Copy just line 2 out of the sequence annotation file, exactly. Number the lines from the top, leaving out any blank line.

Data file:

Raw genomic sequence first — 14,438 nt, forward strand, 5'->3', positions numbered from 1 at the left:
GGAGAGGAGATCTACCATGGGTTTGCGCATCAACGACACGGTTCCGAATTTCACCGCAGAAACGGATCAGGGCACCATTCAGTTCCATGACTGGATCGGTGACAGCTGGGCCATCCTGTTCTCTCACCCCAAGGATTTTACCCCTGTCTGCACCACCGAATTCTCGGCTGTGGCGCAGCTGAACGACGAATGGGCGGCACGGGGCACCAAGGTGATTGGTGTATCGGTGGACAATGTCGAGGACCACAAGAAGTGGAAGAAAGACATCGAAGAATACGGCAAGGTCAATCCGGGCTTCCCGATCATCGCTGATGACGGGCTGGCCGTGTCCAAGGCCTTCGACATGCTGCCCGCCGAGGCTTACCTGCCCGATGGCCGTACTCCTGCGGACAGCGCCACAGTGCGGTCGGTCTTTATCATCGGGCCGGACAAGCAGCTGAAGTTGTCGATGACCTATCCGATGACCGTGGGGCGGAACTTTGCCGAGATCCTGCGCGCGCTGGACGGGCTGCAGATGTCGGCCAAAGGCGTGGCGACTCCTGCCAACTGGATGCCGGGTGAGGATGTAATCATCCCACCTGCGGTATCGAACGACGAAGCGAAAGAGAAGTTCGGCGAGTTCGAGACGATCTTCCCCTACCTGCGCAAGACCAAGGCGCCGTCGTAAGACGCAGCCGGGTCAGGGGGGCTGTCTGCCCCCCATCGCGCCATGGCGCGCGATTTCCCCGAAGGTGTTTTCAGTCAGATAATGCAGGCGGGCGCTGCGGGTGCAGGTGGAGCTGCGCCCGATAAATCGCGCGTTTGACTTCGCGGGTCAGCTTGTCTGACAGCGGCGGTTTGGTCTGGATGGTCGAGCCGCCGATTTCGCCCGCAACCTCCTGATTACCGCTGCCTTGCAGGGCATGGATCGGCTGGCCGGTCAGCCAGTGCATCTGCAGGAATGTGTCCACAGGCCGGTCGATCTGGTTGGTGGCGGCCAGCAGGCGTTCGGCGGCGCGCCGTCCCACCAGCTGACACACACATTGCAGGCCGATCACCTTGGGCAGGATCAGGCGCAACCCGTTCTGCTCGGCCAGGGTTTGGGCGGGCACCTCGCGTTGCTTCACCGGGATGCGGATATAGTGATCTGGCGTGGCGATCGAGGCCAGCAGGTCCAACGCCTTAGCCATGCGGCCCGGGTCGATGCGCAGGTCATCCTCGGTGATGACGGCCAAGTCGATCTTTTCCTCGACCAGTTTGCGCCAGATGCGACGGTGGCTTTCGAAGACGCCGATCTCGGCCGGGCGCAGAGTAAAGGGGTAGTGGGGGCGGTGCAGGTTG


GGAGAGGAGATCTACCATGGGTTTGCGCATCAACGACACGGTTCCGAATTTCACCGCAGAAACGGATCAGGGCACCATTCAGTTCCATGACTGGATCGGTGACAGCTGGGCCATCCTGTTCTCTCACCCCAAGGATTTTACCCCTGTCTGCACCACCGAATTCTCGGCTGTGGCGCAGCTGAACGACGAATGGGCGGCACGGGGCACCAAGGTGATTGGTGTATCGGTGGACAATGTCGAGGACCACAAGAAGTGGAAGAAAGACATCGAAGAATACGGCAAGGTCAATCCGGGCTTCCCGATCATCGCTGATGACGGGCTGGCCGTGTCCAAGGCCTTCGACATGCTGCCCGCCGAGGCTTACCTGCCCGATGGCCGTACTCCTGCGGACAGCGCCACAGTGCGGTCGGTCTTTATCATCGGGCCGGACAAGCAGCTGAAGTTGTCGATGACCTATCCGATGACCGTGGGGCGGAACTTTGCCGAGATCCTGCGCGCGCTGGACGGGCTGCAGATGTCGGCCAAAGGCGTGGCGACTCCTGCCAACTGGATGCCGGGTGAGGATGTAATCATCCCACCTGCGGTATCGAACGACGAAGCGAAAGAGAAGTTCGGCGAGTTCGAGACGATCTTCCCCTACCTGCGCAAGACCAAGGCGCCGTCGTAAGACGCAGCCGGGTCAGGGGGGCTGTCTGCCCCCCATCGCGCCATGGCGCGCGATTTCCCCGAAGGTGTTTTCAGTCAGATAATGCAGGCGGGCGCTGCGGGTGCAGGTGGAGCTGCGCCCGATAAATCGCGCGTTTGACTTCGCGGGTCAGCTTGTCTGACAGCGGCGGTTTGGTCTGGATGGTCGAGCCGCCGATTTCGCCCGCAACCTCCTGATTACCGCTGCCTTGCAGGGCATGGATCGGCTGGCCGGTCAGCCAGTGCATCTGCAGGAATGTGTCCACAGGCCGGTCGATCTGGTTGGTGGCGGCCAGCAGGCGTTCGGCGGCGCGCCGTCCCACCAGCTGACACACACATTGCAGGCCGATCACCTTGGGCAGGATCAGGCGCAACCCGTTCTGCTCGGCCAGGGTTTGGGCGGGCACCTCGCGTTGCTTCACCGGGATGCGGATATAGTGATCTGGCGTGGCGATCGAGGCCAGCAGGTCCAACGCCTTAGCCATGCGGCCCGGGTCGATGCGCAGGTCATCCTCGGTGATGACGGCCAAGTCGATCTTTTCCTCGACCAGTTTGCGCCAGATGCGACGGTGGCTTTCGAAGACGCCGATCTCGGCCGGGCGCAGAGTAAAGGGGTAGTGGGGGCGGTGCAGGTTG